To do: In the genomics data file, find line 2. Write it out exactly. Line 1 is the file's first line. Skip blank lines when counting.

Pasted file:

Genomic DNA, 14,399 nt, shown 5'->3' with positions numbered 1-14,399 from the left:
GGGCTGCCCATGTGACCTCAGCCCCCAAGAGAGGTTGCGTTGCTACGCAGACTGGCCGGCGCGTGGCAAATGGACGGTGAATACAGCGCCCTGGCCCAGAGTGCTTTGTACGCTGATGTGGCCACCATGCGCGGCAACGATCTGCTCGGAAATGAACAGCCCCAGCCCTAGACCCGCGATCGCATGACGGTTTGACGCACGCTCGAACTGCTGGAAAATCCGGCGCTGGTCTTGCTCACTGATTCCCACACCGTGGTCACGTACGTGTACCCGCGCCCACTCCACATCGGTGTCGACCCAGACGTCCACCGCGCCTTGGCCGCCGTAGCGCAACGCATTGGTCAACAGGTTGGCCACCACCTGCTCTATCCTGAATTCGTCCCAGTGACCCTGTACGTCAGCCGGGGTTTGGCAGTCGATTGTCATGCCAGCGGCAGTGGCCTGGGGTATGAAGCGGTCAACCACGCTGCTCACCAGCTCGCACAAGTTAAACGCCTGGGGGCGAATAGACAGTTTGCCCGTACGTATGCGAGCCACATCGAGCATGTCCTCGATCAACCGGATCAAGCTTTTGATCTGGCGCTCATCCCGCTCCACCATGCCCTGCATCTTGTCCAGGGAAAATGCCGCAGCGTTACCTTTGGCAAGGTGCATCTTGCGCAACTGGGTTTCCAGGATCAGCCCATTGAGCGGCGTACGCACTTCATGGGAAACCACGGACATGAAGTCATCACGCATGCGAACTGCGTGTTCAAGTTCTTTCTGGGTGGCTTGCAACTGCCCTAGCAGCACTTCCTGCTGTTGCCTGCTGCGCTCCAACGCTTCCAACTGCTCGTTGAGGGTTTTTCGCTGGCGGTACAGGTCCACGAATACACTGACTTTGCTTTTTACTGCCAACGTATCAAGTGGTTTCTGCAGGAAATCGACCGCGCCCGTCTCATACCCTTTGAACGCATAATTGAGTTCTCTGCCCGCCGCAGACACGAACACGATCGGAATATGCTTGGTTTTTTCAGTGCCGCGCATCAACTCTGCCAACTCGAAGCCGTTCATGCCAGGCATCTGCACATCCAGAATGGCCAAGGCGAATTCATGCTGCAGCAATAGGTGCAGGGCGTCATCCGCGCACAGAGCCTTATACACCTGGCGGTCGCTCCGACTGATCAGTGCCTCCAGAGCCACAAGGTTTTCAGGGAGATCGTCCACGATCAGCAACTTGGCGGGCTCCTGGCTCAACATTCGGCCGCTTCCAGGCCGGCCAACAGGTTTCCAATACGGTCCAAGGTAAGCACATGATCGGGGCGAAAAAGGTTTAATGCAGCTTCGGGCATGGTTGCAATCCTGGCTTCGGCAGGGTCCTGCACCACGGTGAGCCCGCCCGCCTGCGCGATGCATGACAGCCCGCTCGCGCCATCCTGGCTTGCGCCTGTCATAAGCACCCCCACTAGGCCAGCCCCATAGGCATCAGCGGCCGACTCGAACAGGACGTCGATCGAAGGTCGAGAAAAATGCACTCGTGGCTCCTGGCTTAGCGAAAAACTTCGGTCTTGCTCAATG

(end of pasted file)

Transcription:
GGGCTGCCCATGTGACCTCAGCCCCCAAGAGAGGTTGCGTTGCTACGCAGACTGGCCGGCGCGTGGCAAATGGACGGTGAATACAGCGCCCTGGCCCAGAGTGCTTTGTACGCTGATGTGGCCACCATGCGCGGCAACGATCTGCTCGGAAATGAACAGCCCCAGCCCTAGACCCGCGATCGCATGACGGTTTGACGCACGCTCGAACTGCTGGAAAATCCGGCGCTGGTCTTGCTCACTGATTCCCACACCGTGGTCACGTACGTGTACCCGCGCCCACTCCACATCGGTGTCGACCCAGACGTCCACCGCGCCTTGGCCGCCGTAGCGCAACGCATTGGTCAACAGGTTGGCCACCACCTGCTCTATCCTGAATTCGTCCCAGTGACCCTGTACGTCAGCCGGGGTTTGGCAGTCGATTGTCATGCCAGCGGCAGTGGCCTGGGGTATGAAGCGGTCAACCACGCTGCTCACCAGCTCGCACAAGTTAAACGCCTGGGGGCGAATAGACAGTTTGCCCGTACGTATGCGAGCCACATCGAGCATGTCCTCGATCAACCGGATCAAGCTTTTGATCTGGCGCTCATCCCGCTCCACCATGCCCTGCATCTTGTCCAGGGAAAATGCCGCAGCGTTACCTTTGGCAAGGTGCATCTTGCGCAACTGGGTTTCCAGGATCAGCCCATTGAGCGGCGTACGCACTTCATGGGAAACCACGGACATGAAGTCATCACGCATGCGAACTGCGTGTTCAAGTTCTTTCTGGGTGGCTTGCAACTGCCCTAGCAGCACTTCCTGCTGTTGCCTGCTGCGCTCCAACGCTTCCAACTGCTCGTTGAGGGTTTTTCGCTGGCGGTACAGGTCCACGAATACACTGACTTTGCTTTTTACTGCCAACGTATCAAGTGGTTTCTGCAGGAAATCGACCGCGCCCGTCTCATACCCTTTGAACGCATAATTGAGTTCTCTGCCCGCCGCAGACACGAACACGATCGGAATATGCTTGGTTTTTTCAGTGCCGCGCATCAACTCTGCCAACTCGAAGCCGTTCATGCCAGGCATCTGCACATCCAGAATGGCCAAGGCGAATTCATGCTGCAGCAATAGGTGCAGGGCGTCATCCGCGCACAGAGCCTTATACACCTGGCGGTCGCTCCGACTGATCAGTGCCTCCAGAGCCACAAGGTTTTCAGGGAGATCGTCCACGATCAGCAACTTGGCGGGCTCCTGGCTCAACATTCGGCCGCTTCCAGGCCGGCCAACAGGTTTCCAATACGGTCCAAGGTAAGCACATGATCGGGGCGAAAAAGGTTTAATGCAGCTTCGGGCATGGTTGCAATCCTGGCTTCGGCAGGGTCCTGCACCACGGTGAGCCCGCCCGCCTGCGCGATGCATGACAGCCCGCTCGCGCCATCCTGGCTTGCGCCTGTCATAAGCACCCCCACTAGGCCAGCCCCATAGGCATCAGCGGCCGACTCGAACAGGACGTCGATCGAAGGTCGAGAAAAATGCACTCGTGGCTCCTGGCTTAGCGAAAAACTTCGGTCTTGCTCAATG